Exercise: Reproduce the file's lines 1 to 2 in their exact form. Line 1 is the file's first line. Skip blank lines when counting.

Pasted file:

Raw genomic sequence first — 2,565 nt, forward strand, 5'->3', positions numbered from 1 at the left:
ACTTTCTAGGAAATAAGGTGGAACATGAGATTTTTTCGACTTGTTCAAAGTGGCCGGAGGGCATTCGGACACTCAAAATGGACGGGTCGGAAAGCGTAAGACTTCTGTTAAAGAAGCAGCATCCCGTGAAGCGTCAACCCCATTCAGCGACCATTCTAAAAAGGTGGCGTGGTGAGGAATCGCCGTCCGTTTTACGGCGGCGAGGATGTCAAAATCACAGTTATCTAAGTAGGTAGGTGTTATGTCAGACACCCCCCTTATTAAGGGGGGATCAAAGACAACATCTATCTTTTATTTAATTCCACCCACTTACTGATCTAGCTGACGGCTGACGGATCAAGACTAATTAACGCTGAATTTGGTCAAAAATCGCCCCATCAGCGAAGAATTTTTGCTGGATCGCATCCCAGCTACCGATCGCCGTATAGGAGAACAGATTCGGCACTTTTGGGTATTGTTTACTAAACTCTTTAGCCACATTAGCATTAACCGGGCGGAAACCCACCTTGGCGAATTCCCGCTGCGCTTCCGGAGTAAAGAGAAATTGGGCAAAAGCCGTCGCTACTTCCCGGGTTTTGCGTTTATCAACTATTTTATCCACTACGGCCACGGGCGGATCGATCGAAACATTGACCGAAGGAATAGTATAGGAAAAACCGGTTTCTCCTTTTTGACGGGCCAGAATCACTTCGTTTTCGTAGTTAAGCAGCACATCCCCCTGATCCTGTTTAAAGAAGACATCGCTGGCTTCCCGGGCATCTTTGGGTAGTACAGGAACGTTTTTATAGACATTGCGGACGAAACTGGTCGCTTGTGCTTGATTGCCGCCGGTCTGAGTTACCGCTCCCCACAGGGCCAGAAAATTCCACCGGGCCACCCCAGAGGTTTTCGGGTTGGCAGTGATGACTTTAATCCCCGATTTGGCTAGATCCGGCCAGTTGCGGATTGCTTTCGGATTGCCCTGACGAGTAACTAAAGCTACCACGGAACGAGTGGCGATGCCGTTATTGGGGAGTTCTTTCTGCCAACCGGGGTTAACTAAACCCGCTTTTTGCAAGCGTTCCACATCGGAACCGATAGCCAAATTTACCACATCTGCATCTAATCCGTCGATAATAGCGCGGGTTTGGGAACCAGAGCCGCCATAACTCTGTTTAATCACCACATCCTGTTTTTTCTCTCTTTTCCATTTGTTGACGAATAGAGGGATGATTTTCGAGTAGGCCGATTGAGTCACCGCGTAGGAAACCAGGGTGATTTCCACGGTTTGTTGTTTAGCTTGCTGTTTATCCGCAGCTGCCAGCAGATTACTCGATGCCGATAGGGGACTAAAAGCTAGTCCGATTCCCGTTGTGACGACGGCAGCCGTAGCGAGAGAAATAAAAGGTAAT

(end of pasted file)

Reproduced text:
Raw genomic sequence first — 2,565 nt, forward strand, 5'->3', positions numbered from 1 at the left:
ACTTTCTAGGAAATAAGGTGGAACATGAGATTTTTTCGACTTGTTCAAAGTGGCCGGAGGGCATTCGGACACTCAAAATGGACGGGTCGGAAAGCGTAAGACTTCTGTTAAAGAAGCAGCATCCCGTGAAGCGTCAACCCCATTCAGCGACCATTCTAAAAAGGTGGCGTGGTGAGGAATCGCCGTCCGTTTTACGGCGGCGAGGATGTCAAAATCACAGTTATCTAAGTAGGTAGGTGTTATGTCAGACACCCCCCTTATTAAGGGGGGATCAAAGACAACATCTATCTTTTATTTAATTCCACCCACTTACTGATCTAGCTGACGGCTGACGGATCAAGACTAATTAACGCTGAATTTGGTCAAAAATCGCCCCATCAGCGAAGAATTTTTGCTGGATCGCATCCCAGCTACCGATCGCCGTATAGGAGAACAGATTCGGCACTTTTGGGTATTGTTTACTAAACTCTTTAGCCACATTAGCATTAACCGGGCGGAAACCCACCTTGGCGAATTCCCGCTGCGCTTCCGGAGTAAAGAGAAATTGGGCAAAAGCCGTCGCTACTTCCCGGGTTTTGCGTTTATCAACTATTTTATCCACTACGGCCACGGGCGGATCGATCGAAACATTGACCGAAGGAATAGTATAGGAAAAACCGGTTTCTCCTTTTTGACGGGCCAGAATCACTTCGTTTTCGTAGTTAAGCAGCACATCCCCCTGATCCTGTTTAAAGAAGACATCGCTGGCTTCCCGGGCATCTTTGGGTAGTACAGGAACGTTTTTATAGACATTGCGGACGAAACTGGTCGCTTGTGCTTGATTGCCGCCGGTCTGAGTTACCGCTCCCCACAGGGCCAGAAAATTCCACCGGGCCACCCCAGAGGTTTTCGGGTTGGCAGTGATGACTTTAATCCCCGATTTGGCTAGATCCGGCCAGTTGCGGATTGCTTTCGGATTGCCCTGACGAGTAACTAAAGCTACCACGGAACGAGTGGCGATGCCGTTATTGGGGAGTTCTTTCTGCCAACCGGGGTTAACTAAACCCGCTTTTTGCAAGCGTTCCACATCGGAACCGATAGCCAAATTTACCACATCTGCATCTAATCCGTCGATAATAGCGCGGGTTTGGGAACCAGAGCCGCCATAACTCTGTTTAATCACCACATCCTGTTTTTTCTCTCTTTTCCATTTGTTGACGAATAGAGGGATGATTTTCGAGTAGGCCGATTGAGTCACCGCGTAGGAAACCAGGGTGATTTCCACGGTTTGTTGTTTAGCTTGCTGTTTATCCGCAGCTGCCAGCAGATTACTCGATGCCGATAGGGGACTAAAAGCTAGTCCGATTCCCGTTGTGACGACGGCAGCCGTAGCGAGAGAAATAAAAGGTAAT